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Question

Does the below calculation conclusively show the idea of conditional time evolution (if state measured is $x$ I do $y$ else I do $z$ ) increases the Von Neumann entropy? Has this already been established in the literature?

Calculation

Let's say I have an isolated system containing a measuring apparatus, an experimenter and a Hamiltonian system:

Let the Hamiltonian be:

$$ H_{sys}= H = \begin{pmatrix} E_0 + \mu \cdot E & - \Delta \\ - \Delta & E_0 - \mu \cdot E \end{pmatrix}$$

where $\mu$ is the dipole moment , $E$ is the electric field and $E_0$ is the ground state energy and $\Delta$ is the tunnelling element.

Let the energy eigenstates be represented by:

$$ H | - \rangle = (E_0 - \sqrt{(\mu \cdot E)^2 + \Delta^2 }) | - \rangle $$ $$ H | + \rangle = (E_0 + \sqrt{(\mu \cdot E)^2 + \Delta^2 }) | + \rangle $$

Now, the experimenter play the following game, if he measures the energy and finds the energy in the lower of the $2$ energy states he will double the electric field else he will half the electric field. Hence,

$$ H'(\pm) = H + \lambda_{\pm} I(\mu \cdot E) $$

where $I$ is the identity matrix and $ \lambda_+ = - 1/2$ and $\lambda_- = 1$

Let the energy eigenstates of $H'(\pm)$ be represented by:

$$ H' (-) | 0 \rangle = (E_0 - \sqrt{(1+ \lambda_{-})^2(\mu \cdot E)^2 + \Delta^2 }) | 0 \rangle $$

$$ H' (-) | 1 \rangle = (E_0 + \sqrt{(1+ \lambda_{-})^2(\mu \cdot E)^2 + \Delta^2 }) | 1 \rangle $$

$$ H' (+) | \tilde 0 \rangle = (E_0- \sqrt{(1+ \lambda_{+})^2(\mu \cdot E)^2 + \Delta^2 }) | \tilde 0 \rangle $$

$$ H' (+) | \tilde 1 \rangle = (E_0 + \sqrt{(1+ \lambda_{+})^2(\mu \cdot E)^2 + \Delta^2 }) | \tilde 1 \rangle $$

Let use the density matrix formalism for a pure state $|+\rangle + |- \rangle $:

$$ \rho = \frac{1}{2} \Big (|- \rangle \langle -| + |- \rangle \langle +| + |+ \rangle \langle -| + |+ \rangle \langle +| \Big) $$

OR:

$$ \rho = \frac{1}{2} \begin{bmatrix} 1 & 1 \\ 1 & 1 \\ \end{bmatrix} $$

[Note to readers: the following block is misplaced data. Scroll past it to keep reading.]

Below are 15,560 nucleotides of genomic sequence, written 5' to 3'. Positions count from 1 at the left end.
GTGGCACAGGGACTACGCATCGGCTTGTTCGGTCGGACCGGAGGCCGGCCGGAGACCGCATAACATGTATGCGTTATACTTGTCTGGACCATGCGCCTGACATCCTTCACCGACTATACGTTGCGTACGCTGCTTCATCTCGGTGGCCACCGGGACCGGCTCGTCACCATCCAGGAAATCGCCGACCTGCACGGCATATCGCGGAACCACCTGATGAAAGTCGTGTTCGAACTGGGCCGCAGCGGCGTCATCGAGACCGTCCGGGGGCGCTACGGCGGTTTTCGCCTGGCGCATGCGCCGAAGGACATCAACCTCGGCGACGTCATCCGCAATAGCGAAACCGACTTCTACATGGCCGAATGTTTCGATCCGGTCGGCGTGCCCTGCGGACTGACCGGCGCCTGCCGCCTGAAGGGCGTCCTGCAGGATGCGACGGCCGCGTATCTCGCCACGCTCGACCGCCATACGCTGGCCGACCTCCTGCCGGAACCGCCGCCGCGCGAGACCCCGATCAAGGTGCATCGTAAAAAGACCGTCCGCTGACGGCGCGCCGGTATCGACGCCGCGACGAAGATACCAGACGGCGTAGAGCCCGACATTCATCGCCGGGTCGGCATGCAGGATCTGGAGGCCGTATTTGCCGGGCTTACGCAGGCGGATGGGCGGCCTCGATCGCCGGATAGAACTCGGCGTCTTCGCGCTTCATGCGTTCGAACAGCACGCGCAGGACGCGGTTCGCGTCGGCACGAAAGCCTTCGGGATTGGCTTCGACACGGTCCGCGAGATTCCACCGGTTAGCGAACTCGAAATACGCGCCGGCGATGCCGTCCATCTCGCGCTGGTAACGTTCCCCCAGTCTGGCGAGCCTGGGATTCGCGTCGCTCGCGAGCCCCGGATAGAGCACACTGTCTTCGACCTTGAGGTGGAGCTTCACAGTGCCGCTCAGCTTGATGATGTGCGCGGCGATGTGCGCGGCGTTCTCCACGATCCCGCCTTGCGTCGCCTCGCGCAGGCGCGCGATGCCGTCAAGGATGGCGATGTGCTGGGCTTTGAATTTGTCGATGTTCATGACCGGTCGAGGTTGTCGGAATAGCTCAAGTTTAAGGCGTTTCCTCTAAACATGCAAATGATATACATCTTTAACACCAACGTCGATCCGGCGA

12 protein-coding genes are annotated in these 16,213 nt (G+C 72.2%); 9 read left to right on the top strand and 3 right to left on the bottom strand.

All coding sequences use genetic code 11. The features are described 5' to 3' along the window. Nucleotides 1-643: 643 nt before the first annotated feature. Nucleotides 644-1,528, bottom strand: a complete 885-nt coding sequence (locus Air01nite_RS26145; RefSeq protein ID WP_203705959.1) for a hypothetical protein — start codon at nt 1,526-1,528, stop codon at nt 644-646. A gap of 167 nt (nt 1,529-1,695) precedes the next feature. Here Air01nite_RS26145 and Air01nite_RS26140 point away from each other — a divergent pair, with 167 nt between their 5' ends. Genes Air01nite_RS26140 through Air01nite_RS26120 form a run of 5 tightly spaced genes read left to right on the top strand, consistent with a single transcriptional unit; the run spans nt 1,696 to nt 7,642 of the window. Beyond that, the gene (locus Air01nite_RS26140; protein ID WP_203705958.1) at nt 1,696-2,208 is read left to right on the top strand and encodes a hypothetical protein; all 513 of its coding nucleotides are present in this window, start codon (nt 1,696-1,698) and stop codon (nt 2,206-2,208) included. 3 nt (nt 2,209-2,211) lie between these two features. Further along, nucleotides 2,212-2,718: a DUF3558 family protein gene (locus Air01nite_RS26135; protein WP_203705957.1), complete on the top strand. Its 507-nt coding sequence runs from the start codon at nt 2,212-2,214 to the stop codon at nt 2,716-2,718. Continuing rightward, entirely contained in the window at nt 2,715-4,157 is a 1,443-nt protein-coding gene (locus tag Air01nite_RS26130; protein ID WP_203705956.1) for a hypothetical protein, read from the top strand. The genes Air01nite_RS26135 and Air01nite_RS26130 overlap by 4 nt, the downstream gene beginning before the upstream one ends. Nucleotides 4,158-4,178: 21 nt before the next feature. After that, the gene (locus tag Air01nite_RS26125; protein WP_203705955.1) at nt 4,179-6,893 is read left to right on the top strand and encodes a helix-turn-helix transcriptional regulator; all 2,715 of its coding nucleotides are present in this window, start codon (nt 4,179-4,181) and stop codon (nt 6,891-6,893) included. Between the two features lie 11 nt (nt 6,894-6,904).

Now lets say I measure the state and find it in $|- \rangle$ and the field is changed. Then using the sudden approximation:

$$ \rho' (-) = \Big (|0 \rangle \langle 0| \Big (|\langle -|0 \rangle |^2 \Big) + |1 \rangle \langle 0| \Big (|\langle -|0 \rangle ||\langle -|1 \rangle | \Big) + |0 \rangle \langle 1| \Big (|\langle -|0 \rangle ||\langle -|1 \rangle | \Big) + |1 \rangle \langle 1| \Big (\langle -|1 \rangle |^2 \Big) \Big) $$

OR:

$$ \rho' (-) = \begin{bmatrix} |\langle -|0 \rangle |^2 & |\langle -|0 \rangle \langle -|1 \rangle | \\ |\langle -|0 \rangle \langle -|1 \rangle | & \langle -|1 \rangle |^2 \\ \end{bmatrix} $$

Similarly:

$$ \rho' (+) = \Big (| \tilde 0 \rangle \langle \tilde 0| \Big (|\langle -| \tilde 0 \rangle |^2 \Big) + | \tilde 1 \rangle \langle \tilde 0| \Big (|\langle -|\tilde 0 \rangle ||\langle -| \tilde 1 \rangle | \Big) + | \tilde 0 \rangle \langle \tilde 1| \Big (| \langle -| \tilde 0 \rangle ||\langle -|\tilde 1 \rangle | \Big) + | \tilde 1 \rangle \langle \tilde 1| \Big (\langle -| \tilde 1 \rangle |^2 \Big) \Big) $$

OR:

$$ \rho ' (+)= \begin{bmatrix} |\langle +|0 \rangle |^2 & |\langle -|0 \rangle \langle +|1 \rangle | \\ |\langle +|0 \rangle \langle -|1 \rangle | & \langle +|1 \rangle |^2 \\ \end{bmatrix}$$

Hence, the new density matrix is given by:

$$ \rho ' = \rho '(+)\Big ( \frac{| \langle - | + \rangle + \langle + | + \rangle |^2}{2} \Big) + \rho '(-)\Big ( \frac{ | \langle - | - \rangle + \langle + | - \rangle |^2}{2} \Big) = p_+ \rho '(+) + p_- \rho '(-)$$

Now, let write down the explicit Hamiltonian of the isolated system:

$$ H_{iso} = H \otimes I_{\text{experimenter + apparatus}} + I \otimes H_{\text{experimenter + apparatus}} + H_{\text{int}}$$

Since, we suddenly change the electric field $H$ is time dependent and since this energy is supplied by the apparatus and experimenter (since he will expend energy to "calculate" how much to change the energy field by) along with the interaction between the systems. Note: $H_{iso}$ is time independent (as it is an isolated system)

$$ \rho_{iso} = \rho(t) \otimes \rho_R(t) $$

Where $R$ is the rest of the isolated system excluding the Hamiltonian system. Since the $H_{iso}$ is time independent so is $S(\rho_{iso})$. Comparing before ($t_-$) and after ($t_+$) the field is turned on:

$$ S(\rho_{iso}) = S(\rho \otimes \rho_R(t_-)) = S(\rho ' \otimes \rho_R(t_+) ) $$

Where $S$ is the Von Neumann entropy of both sides:

$$ S(\rho ' \otimes \rho_R(t_+) ) = S(\rho \otimes \rho_R(t_-) ) $$

Hence,

$$ S(\rho ') + S( \rho_R(t_+) ) = S(\rho ) + S( \rho_R(t_-) ) $$

Substituting $\rho '$ and using $\Delta S_R = S( \rho_R(t_+) ) - S( \rho_R(t_-) ) $

$$ S(p_+ \rho '(+) + p_- \rho '(-)) + \Delta S_R - S(\rho ) = 0 $$

Using an entropy bound :

$$ p_+ S( \rho '(+)) + p_- S(\rho '(-)) + \Delta S_R - p_+ \ln p_+ - p_- \ln p_- - S(\rho ) \leq 0 $$

Hence,

$$ \Delta S_R \leq p_+ \ln p_+ + p_- \ln p_- + S(\rho ) - p_+ S( \rho '(+)) - p_- S(\rho '(-)) $$

Note the $p_+ \ln p_+ + p_- \ln p_- = -S_m $ is nothing but the entropy of the Hamiltonian system when measurement is done but the electric field is not changed. We define $\Delta S_m = S_m - S(\rho )$ and $\rho '(-)$ and $\rho '(+)$ are pure states:

$$ \Delta S_R \leq - \Delta S_m $$

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